Key Points:

Controversy has never been far away from the $43.5 million upgrade of Queen St and associated projects such as Vulcan Lane and Khartoum Place.

It started with CBD project director Jo Wiggins famously saying during the so-called consultation process on Vulcan Lane: "We [officers] should establish our preference and not present to stakeholders anything we don't want."

That attitude led to a public uprising at plans to rip up the red chip pavers in Vulcan Lane and spilled over into an equally one-eyed council approach to destroy the tiled suffragette memorial in Khartoum Place.

It took a group of fashionistas in Vulcan Lane and a dazzle of dames standing up for the memorial for politicians to overturn officers' wishes.

Then, on Christmas Eve 2005, all hell broke loose over plans to cut down 20 exotic trees for natives in the first stage of the Queen St upgrade.

The "Queen St massacre" caught Mayor Dick Hubbard off guard, and he had to rush back to Auckland from a holiday touring the South Island on his Harley-Davidson motorcycle.

In the end, the council decided 17 of the 20 trees would go but be replaced by other exotics, not natives. A plan to do away with trees altogether in lower Queen St, for the politically correct reason that this was below the foreshore line, was quietly dropped.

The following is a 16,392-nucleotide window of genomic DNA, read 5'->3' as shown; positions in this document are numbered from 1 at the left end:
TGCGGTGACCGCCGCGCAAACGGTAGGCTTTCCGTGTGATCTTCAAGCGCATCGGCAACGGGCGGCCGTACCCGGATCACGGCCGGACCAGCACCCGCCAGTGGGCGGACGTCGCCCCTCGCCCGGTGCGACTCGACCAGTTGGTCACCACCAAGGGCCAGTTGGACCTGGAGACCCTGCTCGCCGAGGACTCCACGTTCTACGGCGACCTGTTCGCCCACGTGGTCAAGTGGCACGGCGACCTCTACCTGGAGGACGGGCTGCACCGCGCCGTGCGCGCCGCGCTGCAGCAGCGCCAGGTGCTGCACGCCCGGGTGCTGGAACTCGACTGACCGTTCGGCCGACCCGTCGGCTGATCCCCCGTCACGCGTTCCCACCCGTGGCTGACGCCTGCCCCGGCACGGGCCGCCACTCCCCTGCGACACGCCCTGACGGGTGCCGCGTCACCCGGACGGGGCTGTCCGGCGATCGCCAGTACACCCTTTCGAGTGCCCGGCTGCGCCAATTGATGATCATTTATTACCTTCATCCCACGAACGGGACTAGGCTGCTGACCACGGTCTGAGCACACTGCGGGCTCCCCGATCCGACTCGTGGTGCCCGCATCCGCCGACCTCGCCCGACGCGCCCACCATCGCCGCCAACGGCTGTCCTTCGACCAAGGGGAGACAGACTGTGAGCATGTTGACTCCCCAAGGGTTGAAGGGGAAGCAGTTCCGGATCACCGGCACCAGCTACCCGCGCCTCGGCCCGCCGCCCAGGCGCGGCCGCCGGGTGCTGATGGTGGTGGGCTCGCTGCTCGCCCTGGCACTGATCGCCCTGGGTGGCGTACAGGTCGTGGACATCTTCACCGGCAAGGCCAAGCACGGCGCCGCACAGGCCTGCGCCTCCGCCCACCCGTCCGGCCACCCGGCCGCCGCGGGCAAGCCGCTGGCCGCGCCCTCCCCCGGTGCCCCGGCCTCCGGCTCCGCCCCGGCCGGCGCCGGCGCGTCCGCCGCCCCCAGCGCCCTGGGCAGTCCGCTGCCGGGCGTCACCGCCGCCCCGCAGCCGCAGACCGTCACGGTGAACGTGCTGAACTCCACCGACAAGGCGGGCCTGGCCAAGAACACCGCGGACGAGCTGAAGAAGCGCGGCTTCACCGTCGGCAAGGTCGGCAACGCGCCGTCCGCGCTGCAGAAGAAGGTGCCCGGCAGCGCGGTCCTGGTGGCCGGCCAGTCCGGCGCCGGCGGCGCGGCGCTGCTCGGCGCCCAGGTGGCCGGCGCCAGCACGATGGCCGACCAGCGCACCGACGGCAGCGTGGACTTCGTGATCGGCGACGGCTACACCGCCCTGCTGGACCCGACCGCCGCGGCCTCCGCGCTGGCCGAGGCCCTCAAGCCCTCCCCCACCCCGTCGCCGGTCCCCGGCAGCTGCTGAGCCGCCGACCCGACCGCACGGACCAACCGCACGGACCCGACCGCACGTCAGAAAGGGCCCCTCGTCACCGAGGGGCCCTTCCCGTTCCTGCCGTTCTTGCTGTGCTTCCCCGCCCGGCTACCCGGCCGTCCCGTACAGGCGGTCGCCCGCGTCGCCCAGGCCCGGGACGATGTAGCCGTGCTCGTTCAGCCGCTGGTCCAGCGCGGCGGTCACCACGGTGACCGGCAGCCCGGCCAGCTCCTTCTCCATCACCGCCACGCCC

Next came the disruption, not just to pedestrians but to tills of 780 Queen St retail businesses. At the height of work last year, with pedestrians jammed into narrow corridors on both sides of Queen St, Mike Aholelei, manager of Gloria Jean's Coffee, said: "People walk into the shop, hear the diggers and basically walk out again."

Businesses reported trade slumping by as much as 40 per cent.

The council hoped motorists would get a taste of the snarl-ups and not come back. It did not work.

Angry motorists cursed the traffic jams and buses took three times longer to travel from the bottom of Queen St to Karangahape Rd.

Then came the $250,000 glass and light sculpture, Source, outside the Civic Theatre. Critics panned it and artist Elizabeth McClure demanded her name be removed from a plaque in the pavement because her role was limited to conceptual development.

Worse, it had to be repaired four months after being installed.

In a final moment of madness, the council closed Queen St at Easter to reseal the road. Retailers were livid.

Dr Jill McPherson, the council officer in overall charge of the upgrade, said with a chuckle that the final result was "absolutely worth it".

"I'm really impressed with how much cleaner and clearer it looks. I like the width of the footpaths ... the extra things we have done for pedestrians.

"I'm very pleased with those [new ] trees. They add a real freshness to the street.

"In five years' time we will have forgotten the controversy and how difficult such a big construction project is in the middle of your city, and we will just be enjoying it."